“The only negatives we receive are perhaps to be expected, due to being received as the march reaches the tourism/consumerism zenith of the capital. First off, we are subjected to a barrage of slurs from a man-woman-man-woman quartet of weekend ‘leisure-seekers’, with one of the women repeatedly shouting “get a life!” as they cut through the march to the opposite side of the road, with bottles of unopened rose wine in their hands. The fact that they clearly deemed it urgent to utter this to us seemed more telling than any general disagreement with the causes being marched for; beyond the initial feelings of “why didn’t I say something back to them?” was a realisation that the demo clearly caused them great discomfort. I think I can see why: when life is narrowed down to a singular romance focused in on the weekend ‘leisure-pursuit’ and all the promises of happiness, meaning, love it has appropriated, protests begin to be representative of possible huge ruptures to that shop-a-day reality. And I say this as somebody who has had this very anxiety about ruptures to those routines-of-least-pain we pave ourselves in the narrowness of the late capitalist world.
Further on, as we near Downing Street, we sense an hostility from groups of muscular young men in t-shirts. But their gesture (which seems to be one of showing solidarity with the coppers by standing in a line with arms folded in front of buildings in this zenith of nationalist value within the capital) looks almost comical, and the absurdity has not gone unnoticed by everybody I spoke to in the march. Everyone was just thinking ‘what the hell are they doing?”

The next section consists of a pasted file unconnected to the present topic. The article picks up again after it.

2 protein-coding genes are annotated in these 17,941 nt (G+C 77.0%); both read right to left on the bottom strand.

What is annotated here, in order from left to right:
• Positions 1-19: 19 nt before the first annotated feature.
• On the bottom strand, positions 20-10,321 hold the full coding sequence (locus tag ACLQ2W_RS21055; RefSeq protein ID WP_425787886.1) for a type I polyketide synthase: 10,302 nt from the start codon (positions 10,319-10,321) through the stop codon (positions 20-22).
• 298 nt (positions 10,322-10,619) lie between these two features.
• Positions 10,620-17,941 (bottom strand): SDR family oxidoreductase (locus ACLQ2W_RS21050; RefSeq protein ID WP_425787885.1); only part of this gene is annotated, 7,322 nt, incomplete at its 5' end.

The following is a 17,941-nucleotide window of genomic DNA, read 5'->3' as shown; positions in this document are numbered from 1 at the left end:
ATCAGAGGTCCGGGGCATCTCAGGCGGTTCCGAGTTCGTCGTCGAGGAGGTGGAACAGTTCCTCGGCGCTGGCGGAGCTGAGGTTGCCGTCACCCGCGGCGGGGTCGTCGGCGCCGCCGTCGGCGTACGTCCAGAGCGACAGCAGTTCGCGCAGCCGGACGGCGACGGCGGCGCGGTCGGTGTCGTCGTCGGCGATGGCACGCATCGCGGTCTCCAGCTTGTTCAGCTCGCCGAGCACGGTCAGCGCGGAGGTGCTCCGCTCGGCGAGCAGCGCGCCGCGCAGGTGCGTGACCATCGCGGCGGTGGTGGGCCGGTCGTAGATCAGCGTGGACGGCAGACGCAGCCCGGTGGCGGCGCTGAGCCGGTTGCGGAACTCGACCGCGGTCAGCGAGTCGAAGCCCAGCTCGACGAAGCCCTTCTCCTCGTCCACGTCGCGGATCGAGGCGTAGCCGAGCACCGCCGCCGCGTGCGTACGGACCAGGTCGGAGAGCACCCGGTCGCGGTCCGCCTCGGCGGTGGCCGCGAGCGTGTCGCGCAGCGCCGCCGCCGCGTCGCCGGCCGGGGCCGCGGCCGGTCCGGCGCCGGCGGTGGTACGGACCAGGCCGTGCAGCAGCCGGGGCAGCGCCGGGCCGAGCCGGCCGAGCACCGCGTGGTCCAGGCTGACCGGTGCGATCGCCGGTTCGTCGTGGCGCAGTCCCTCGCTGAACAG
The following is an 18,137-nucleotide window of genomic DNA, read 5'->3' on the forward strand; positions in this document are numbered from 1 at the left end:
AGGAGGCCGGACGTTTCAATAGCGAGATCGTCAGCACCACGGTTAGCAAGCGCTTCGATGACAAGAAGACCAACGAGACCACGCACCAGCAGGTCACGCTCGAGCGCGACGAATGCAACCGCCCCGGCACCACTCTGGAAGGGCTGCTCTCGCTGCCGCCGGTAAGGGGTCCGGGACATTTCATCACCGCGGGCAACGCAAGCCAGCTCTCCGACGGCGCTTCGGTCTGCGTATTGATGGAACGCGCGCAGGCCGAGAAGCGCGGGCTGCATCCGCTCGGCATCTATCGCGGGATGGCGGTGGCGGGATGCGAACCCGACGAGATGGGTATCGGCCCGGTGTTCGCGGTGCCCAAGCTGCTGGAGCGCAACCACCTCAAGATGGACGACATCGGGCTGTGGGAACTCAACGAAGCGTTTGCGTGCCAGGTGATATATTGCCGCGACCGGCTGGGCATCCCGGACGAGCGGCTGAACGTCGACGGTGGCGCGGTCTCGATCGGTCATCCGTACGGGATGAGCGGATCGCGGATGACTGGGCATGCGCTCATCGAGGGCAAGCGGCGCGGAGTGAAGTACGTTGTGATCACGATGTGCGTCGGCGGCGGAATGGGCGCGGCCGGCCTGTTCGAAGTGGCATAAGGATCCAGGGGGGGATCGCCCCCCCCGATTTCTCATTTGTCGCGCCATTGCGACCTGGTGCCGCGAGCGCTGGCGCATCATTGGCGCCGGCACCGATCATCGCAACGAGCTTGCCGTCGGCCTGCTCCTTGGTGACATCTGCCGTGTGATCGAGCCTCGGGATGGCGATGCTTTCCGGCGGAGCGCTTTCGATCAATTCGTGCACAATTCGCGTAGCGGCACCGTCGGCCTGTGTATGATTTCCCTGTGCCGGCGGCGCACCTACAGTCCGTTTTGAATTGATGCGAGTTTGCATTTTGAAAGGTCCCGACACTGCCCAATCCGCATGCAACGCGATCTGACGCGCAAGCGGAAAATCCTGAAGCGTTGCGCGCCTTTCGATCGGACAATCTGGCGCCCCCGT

“My friends head back for their respective coaches back North and rooms in London. I aim for some reflective wandering of the city until my train back later this evening (bad memories of Megabus coach journeys back from my failed attempts to study in London still haunt me). After 30 minutes trying to find somewhere to piss, I end up in Waterloo Station wishing to write expletives on the toilet walls over the lack of public toilets – my biggest pet hate of life in the over-commercialised and privatised UK city. However, due to there being a fault on the pay-in barrier and the migrant-worker toilet attendant politely letting us use them for free, I would’ve have felt bad giving him any extra cleaning up work to do. I head back out into South London, and look for the river. I always feel I need to see the river. The helicopters monitoring the protest are still hovering above. The rain begins to pelt down, but it’s the first time in my life I am carrying a waterproof jacket – a sign of age maybe? If my mood sinks now, and we’ve reached the afternoon it isn’t so alarming, it’s bearable. The Thames splashes against the walls as the rain falls. At least we/I have the river, the murky holder on plenty of secrets, that can’t quite be gentrified – it’s ours whether we are from Bermondsey or Barnsley. I have swallowed the world today; it’s the comforting calm before the potential storm caused by surrender to it all.”